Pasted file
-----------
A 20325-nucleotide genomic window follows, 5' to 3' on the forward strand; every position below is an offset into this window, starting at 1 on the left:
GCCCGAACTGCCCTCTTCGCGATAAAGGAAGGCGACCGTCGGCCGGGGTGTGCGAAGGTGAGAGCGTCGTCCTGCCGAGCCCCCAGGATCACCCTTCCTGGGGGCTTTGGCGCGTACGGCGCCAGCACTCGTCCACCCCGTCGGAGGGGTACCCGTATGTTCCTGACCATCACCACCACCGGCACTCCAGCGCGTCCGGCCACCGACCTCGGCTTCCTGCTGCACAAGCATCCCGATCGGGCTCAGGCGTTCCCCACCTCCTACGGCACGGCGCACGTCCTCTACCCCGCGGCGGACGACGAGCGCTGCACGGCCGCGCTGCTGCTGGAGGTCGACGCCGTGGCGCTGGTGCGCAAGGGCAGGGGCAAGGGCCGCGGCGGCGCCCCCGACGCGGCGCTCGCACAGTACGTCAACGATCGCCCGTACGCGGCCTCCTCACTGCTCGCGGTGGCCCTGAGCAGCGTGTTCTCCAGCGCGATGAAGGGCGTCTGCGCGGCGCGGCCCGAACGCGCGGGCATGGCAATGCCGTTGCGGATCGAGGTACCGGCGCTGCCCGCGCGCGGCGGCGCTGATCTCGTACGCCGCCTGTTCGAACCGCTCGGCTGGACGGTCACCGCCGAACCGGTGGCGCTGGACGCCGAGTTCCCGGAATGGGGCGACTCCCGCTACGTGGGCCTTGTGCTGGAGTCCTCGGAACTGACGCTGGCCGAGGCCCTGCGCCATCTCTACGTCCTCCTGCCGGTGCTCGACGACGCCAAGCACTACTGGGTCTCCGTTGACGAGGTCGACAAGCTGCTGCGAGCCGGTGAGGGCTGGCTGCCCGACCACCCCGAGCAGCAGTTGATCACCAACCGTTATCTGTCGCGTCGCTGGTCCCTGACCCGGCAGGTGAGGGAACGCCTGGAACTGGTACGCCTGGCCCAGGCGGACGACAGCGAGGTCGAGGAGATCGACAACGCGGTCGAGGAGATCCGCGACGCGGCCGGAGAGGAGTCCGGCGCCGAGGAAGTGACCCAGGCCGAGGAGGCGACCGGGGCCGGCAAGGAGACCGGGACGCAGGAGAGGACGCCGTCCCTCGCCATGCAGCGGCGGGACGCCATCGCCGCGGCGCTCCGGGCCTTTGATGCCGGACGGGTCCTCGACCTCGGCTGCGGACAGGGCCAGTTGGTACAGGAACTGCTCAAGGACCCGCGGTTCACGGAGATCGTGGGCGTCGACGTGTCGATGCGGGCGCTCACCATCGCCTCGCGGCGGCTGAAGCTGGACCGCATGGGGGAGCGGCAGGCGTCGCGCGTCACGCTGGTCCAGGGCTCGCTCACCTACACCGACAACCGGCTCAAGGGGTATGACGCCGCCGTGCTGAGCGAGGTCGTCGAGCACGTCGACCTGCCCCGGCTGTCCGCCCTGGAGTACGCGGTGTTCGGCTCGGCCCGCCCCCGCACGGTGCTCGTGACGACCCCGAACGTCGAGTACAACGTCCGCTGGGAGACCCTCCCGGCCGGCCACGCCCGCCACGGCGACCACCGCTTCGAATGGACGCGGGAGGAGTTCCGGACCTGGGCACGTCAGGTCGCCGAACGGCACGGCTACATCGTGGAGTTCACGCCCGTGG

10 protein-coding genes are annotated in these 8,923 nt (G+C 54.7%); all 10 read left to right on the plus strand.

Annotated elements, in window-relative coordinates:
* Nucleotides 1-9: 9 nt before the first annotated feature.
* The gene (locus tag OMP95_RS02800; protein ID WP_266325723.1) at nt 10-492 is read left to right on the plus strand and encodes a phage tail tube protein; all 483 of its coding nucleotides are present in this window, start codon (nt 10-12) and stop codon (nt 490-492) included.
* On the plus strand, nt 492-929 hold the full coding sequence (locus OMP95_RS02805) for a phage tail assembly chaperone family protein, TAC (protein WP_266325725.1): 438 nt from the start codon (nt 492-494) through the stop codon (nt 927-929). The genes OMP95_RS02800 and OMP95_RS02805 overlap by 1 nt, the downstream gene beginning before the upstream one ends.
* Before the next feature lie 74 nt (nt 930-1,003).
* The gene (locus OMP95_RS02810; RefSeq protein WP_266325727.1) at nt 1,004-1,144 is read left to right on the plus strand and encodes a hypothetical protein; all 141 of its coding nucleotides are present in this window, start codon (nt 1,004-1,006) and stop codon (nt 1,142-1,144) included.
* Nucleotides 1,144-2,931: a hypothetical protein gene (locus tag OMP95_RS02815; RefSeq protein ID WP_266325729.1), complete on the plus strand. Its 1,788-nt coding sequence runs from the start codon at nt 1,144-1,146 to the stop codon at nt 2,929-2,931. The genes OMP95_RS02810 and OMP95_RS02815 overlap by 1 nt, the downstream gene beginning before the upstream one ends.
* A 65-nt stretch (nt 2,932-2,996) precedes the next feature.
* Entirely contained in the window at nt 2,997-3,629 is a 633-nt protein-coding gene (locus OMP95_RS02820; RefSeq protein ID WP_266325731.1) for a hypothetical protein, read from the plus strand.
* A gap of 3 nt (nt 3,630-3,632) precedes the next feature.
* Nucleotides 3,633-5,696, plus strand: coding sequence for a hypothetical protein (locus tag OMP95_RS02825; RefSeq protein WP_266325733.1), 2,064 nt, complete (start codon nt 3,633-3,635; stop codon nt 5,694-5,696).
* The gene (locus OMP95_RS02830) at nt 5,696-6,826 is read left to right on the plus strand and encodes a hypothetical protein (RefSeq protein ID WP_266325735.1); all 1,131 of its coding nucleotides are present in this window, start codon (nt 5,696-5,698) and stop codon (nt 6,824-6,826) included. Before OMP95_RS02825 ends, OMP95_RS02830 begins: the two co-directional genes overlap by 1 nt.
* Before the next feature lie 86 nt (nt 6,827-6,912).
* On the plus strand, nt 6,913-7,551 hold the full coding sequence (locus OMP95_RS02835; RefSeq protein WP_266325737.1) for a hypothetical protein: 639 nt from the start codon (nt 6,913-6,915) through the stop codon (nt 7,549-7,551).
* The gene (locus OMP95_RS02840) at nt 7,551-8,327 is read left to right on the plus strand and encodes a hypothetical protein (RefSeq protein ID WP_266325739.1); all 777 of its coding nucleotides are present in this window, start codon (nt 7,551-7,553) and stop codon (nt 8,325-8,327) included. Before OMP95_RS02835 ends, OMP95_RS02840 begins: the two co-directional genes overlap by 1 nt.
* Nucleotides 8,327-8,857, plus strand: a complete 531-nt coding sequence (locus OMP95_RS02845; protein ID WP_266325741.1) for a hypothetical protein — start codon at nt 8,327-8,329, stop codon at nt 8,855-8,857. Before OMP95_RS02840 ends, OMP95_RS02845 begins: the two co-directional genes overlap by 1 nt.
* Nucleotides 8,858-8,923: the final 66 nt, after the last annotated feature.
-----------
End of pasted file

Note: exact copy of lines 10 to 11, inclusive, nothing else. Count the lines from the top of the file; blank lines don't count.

* Nucleotides 1,144-2,931: a hypothetical protein gene (locus tag OMP95_RS02815; RefSeq protein ID WP_266325729.1), complete on the plus strand. Its 1,788-nt coding sequence runs from the start codon at nt 1,144-1,146 to the stop codon at nt 2,929-2,931. The genes OMP95_RS02810 and OMP95_RS02815 overlap by 1 nt, the downstream gene beginning before the upstream one ends.
* A 65-nt stretch (nt 2,932-2,996) precedes the next feature.